Education Cuts Leaving Your Kids With Half A Brain?

When it comes to cuts, the first thing that educational institutions usually look at dropping is the arts. This is nothing new; seen as the less useful part of learning and development, arts and crafts subjects are routinely cut to save money and time for more academic pursuits. But should parents be worried? The short answer is that everybody should be worried. While academic subjects such as maths, science and languages certainly shouldn’t be neglected, creative pursuits of all kinds are essential to child development. They not only help to develop a more rounded individual but also help to foster a surprising number of skills that are not obvious at first. The good news is that art, crafts and other similar hobbies don’t need to be left to your kid’s school hours. With Papercraft supplies easily available, you should consider ensuring that your kids can benefit from the developmental opportunities this skills bring.

Brain Building Activities

The two sides of the human brain perform different functions; the left is responsible for thinking analytically and rationally. The right side controls intuition, creativity and our emotional perceptions. Traditional subjects taught in schools tend to focus heavily on skills that the left brain excels in – maths, sciences and reading skills all focus on the area that this side of our brain controls. There is nothing wrong with this, of course, but the two sides of our brains haven’t evolved to leave one ignored and unused!

Firing on Both Cylinders

Arts, crafts and all creative pursuits exercise the sometimes neglected right side of the brain. Brain activity measured in those involved in creative work demonstrates that both sides of the brain show increased electrical activity when engaged in crafts or art (logic, maths and reasoning all play their own parts in creative tasks). Exercising both sides of the brain not only creates new structures in both but also builds more links between the two. Those who practice arts and crafts therefore stand a good chance of being able to bring the full power of their brains to just about every situation they face in life. They say two brains are better than one, but using one to its maximum potential isn’t a bad idea!

Grey Matter and Grey Areas

Traditional education (maths for example) often focusses on ‘right’ and ‘wrong’ answers – as it should. However, life is full of grey areas where no simple, or single, solution exists. Creative thinkers tend to be more adept at dealing with the many shades of grey that life presents them with. This is a skill that is essential in both life in general but is increasingly important in our working lives. Problem solving, original thinking and the ability to adapt and change our ideas are all fostered by creative hobbies and pastimes. Failure is a part of life too and those who enjoy creative hobbies at a young age learn to understand this early! They are also generally better at learning from their failures and adapting their mind to find solutions that work.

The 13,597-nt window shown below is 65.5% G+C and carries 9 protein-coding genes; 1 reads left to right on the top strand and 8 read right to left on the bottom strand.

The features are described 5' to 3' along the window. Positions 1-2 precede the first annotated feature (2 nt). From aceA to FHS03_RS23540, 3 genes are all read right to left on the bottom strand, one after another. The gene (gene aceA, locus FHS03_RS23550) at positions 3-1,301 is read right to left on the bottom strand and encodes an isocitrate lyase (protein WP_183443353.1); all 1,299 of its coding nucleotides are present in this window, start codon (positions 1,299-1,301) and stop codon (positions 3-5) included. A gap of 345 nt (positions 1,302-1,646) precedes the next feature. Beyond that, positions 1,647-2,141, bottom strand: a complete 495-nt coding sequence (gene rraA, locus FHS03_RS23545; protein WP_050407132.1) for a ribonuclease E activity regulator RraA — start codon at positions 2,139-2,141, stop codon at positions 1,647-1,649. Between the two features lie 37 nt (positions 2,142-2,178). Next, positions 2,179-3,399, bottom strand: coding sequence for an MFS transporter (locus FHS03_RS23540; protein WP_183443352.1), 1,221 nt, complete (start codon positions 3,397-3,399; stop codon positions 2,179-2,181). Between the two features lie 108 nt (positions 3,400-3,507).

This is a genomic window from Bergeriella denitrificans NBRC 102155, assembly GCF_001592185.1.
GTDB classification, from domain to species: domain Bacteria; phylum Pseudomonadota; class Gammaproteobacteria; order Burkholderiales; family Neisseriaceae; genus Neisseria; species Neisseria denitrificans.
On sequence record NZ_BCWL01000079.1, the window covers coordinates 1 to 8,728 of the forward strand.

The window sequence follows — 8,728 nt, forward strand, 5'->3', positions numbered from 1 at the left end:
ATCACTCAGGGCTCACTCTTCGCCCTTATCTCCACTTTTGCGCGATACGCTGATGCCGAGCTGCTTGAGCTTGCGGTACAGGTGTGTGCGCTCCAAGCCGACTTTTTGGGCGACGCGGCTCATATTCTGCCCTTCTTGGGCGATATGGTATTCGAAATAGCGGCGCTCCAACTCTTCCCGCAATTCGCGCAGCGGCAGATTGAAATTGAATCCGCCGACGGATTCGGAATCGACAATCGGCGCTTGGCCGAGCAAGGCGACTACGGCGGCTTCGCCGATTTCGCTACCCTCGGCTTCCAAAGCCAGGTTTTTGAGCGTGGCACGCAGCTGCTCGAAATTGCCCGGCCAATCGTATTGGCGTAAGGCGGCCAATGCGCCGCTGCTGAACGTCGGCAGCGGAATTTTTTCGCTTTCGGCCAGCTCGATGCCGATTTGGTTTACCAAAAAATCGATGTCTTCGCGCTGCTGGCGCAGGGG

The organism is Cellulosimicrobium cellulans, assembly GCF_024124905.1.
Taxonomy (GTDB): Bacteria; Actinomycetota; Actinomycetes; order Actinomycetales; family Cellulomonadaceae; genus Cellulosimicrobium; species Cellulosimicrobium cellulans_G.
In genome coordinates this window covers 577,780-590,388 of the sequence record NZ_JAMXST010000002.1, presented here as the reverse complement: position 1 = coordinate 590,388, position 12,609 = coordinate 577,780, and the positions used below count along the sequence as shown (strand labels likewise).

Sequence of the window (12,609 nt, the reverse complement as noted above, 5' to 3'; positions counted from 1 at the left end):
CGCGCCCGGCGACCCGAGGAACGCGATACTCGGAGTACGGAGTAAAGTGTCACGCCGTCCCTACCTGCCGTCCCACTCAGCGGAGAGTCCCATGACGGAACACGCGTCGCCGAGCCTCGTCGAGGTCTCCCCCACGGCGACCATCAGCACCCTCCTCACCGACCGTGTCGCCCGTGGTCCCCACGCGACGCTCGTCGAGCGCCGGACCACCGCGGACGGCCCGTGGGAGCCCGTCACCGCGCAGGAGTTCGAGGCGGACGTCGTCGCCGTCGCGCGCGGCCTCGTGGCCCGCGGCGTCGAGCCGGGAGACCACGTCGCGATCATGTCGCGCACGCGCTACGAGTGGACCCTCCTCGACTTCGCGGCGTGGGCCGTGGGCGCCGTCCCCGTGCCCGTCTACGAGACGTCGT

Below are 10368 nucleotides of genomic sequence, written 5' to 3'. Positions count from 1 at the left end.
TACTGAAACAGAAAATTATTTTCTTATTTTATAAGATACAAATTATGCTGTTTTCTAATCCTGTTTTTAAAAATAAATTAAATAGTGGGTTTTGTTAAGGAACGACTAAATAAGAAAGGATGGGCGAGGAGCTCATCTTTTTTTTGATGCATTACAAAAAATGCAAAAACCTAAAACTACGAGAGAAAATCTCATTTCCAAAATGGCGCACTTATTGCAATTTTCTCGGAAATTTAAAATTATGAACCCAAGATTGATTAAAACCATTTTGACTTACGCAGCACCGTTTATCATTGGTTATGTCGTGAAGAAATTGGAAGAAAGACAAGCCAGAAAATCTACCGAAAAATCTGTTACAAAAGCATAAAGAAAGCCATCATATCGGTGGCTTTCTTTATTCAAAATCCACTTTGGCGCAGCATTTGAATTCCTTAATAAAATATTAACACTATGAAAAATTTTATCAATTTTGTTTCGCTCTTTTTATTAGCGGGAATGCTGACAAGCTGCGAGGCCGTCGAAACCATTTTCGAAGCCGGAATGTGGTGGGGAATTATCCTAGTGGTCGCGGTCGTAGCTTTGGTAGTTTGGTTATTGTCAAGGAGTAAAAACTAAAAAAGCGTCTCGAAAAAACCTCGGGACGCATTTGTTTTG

Express Yourself

Self-expression is another important area in which arts and craft hobbies can benefit your kids (and yourself). Verbal and non-verbal communication techniques are quickly learned when you undertake craft or art projects. Teaching your kids to express themselves through painting, writing, playing musical instruments, dance or even sculpture allows them to not only examine and interpret their feelings and emotions but to learn from an early age to convey those emotions. In terms of mental health the ability to express our deepest darkest – or happiest – emotions is a big plus.

Fostering Creativity

Creativity is one of those skills that we all have on some level and so there is nothing to stop you from fostering it in your own kids from day one, well, more or less. Simple techniques to encourage your kid’s creative curiosity include:

  • Have a ready supply of arts and crafts supplies to hand. From pens, crayons and paper to glitter and glue, make sure there is a ready supply to hand.

  • Display the creations of your kids in pride of place. OK, so you may not (yet) have a mini-Monet or a pint-sized Picasso on your hands but always ensure that you display kids masterpieces. This encourages a sense of value in their creative endeavours and in themselves.

  • Don’t forget to get down and glittery with kids as they work. Create with your kids and hold competitions between them, yourself or friends. The benefits of creativity are not just good for kids and you’ll soon find that the sense of satisfaction, calm and plain fun may well be just as good for you!

  • Exposure to the world of arts, crafts and all things creative is always good for kids. Visit museums, galleries and art shows on a regular basis. This helps to encourage kids to focus on their creative side and also helps them to see what is possible.

  • Get kids involved in reading, dance, music or any other creative form that appeals to them most. Clubs and groups are also often available and this can introduce your kids to a wider social group outside of school, helping to teach valuable social skills at the same time.

Arts and craft hobbies not only help to develop your child’s skills in a hugely beneficial number of areas but they, unlike some subjects, are intrinsically fun! Ultimately, engaging your kids in creative hobbies can help to demonstrate to them that learning is not all hard graft! This can also increase their performance in other areas of their education, as they learn to be more creative and more curious about the world around them.

Categories Education